Homeowners will see their power bills jump by hundreds of dollars a year if they’re forced to pay coal and gas plants to keep running.
A report by the Institute for Energy Economics and Financial Analysis (IEEFA) and Green Energy Markets warns households could face power bills of $182 to $430 more a year if a new proposal goes ahead.
Their report criticises a proposal by the Energy Security Board (ESB) to introduce capacity payment to the National Electricity Market.
The National Electricity Market (NEM) spans Australia’s eastern and south-eastern coasts, connecting five states (and the Australian Capital Territory) with electricity via thousands of kilometres of transmission lines. NEM connects every state and territory except Western Australia and the Northern Territory.
The ESB says it’s concerned about the speed with which renewable energy providers are entering the electricity network and has recommended paying ageing power plants to stay open — even if they’re not providing power — in case they’re needed during extreme demand peaks in coming years.
Such payments would ensure the system had the capacity to meet any demand and avoid potential blackouts, without suffering from the sudden withdrawal of ageing coal plants as the network evolved towards lower emissions.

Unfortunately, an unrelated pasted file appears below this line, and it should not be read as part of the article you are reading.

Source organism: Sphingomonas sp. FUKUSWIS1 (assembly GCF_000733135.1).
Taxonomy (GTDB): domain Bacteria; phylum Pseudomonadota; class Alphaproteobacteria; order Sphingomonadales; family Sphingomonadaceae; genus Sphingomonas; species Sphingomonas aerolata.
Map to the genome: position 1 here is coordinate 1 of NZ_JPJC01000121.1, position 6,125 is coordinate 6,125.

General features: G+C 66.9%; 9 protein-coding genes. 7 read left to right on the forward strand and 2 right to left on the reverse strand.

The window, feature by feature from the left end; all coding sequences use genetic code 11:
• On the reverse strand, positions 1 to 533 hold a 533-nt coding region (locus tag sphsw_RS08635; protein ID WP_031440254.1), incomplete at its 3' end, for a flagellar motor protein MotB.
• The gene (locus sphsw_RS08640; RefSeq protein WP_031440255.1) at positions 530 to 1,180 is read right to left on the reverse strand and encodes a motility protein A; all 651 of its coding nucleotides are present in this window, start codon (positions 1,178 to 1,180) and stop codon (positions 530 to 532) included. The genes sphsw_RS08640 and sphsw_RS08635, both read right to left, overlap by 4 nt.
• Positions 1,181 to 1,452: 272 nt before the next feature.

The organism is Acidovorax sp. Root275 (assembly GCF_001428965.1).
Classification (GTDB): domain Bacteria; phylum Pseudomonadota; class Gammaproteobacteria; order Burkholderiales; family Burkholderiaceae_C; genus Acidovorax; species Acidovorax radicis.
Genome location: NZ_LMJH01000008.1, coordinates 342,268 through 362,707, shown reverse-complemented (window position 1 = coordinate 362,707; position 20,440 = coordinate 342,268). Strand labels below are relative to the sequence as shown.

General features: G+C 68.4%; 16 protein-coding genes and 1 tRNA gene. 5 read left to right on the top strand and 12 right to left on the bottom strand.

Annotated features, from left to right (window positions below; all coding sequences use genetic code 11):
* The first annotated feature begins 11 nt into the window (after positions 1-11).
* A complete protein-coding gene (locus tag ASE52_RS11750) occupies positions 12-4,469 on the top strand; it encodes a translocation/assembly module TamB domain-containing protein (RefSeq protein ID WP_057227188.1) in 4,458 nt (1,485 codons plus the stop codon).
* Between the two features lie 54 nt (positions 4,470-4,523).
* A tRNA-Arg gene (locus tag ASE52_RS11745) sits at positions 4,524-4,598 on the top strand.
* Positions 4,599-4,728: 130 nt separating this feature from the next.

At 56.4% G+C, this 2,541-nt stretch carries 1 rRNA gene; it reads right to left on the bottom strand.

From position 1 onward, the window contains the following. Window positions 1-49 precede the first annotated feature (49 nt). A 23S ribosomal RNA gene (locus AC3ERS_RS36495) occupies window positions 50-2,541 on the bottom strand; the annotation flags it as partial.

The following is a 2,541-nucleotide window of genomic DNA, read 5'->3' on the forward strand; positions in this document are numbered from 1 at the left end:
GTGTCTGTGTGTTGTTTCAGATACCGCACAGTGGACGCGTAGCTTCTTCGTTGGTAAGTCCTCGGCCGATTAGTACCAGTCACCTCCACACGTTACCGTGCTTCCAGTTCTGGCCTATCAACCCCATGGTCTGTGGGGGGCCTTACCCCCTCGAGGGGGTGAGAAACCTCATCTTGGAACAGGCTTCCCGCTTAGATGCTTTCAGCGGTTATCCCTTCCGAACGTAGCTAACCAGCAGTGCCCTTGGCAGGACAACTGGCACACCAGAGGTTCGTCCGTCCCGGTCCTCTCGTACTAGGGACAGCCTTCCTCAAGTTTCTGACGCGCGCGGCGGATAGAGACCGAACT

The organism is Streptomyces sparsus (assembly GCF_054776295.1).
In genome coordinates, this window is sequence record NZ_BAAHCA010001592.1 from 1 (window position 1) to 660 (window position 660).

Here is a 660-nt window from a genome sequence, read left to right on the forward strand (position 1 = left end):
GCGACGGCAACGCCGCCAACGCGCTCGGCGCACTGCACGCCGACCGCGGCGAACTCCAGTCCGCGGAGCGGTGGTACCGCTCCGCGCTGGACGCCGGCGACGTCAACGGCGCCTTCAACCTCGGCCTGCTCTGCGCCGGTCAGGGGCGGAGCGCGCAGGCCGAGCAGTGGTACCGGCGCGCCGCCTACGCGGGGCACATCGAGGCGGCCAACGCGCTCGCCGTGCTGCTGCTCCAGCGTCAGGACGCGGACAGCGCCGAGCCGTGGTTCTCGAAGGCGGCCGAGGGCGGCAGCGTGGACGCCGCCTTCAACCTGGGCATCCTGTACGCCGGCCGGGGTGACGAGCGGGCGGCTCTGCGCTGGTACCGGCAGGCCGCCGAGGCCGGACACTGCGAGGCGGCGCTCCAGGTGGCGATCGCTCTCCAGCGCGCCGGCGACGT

Electricity analysts say the ESB proposal will see consumers paying extra money to bail out ageing power generators for little benefit.
While several coal power plants are facing financial difficulties, analysts find that power reliability is not threatened by coal power plants closing down over the next 10 years.
Extra power capacity to avoid blackouts is now available from hydro, batteries, bioenergy, gas and existing coal power plant upgrades.
From 2017 to 2027, almost 6,500 megawatts of additional capacity is being added to the grid.
This is almost double the capacity that will be lost from the next three coal power stations due to close — Yallourn, Callide B and Vales Point B.
This means that all states across the NEM have enough power capacity for the next decade to meet the strict reliability standard of satisfying more than 99.998 percent of demand.
But while renewable energy generators such as wind and solar provide large amounts of energy to the system, ageing coal and gas power plants run at a loss, threatening their viability.
The ESB has recommended introducing capacity payment to the market. This would see energy retailers paying additional money to conventional power plants based on the size of the installed capacity of their generators, rather than the power they actually provide.
According to analysts, the cost of household power bills would rise by between $2.9 billion to $6.9 billion every year.
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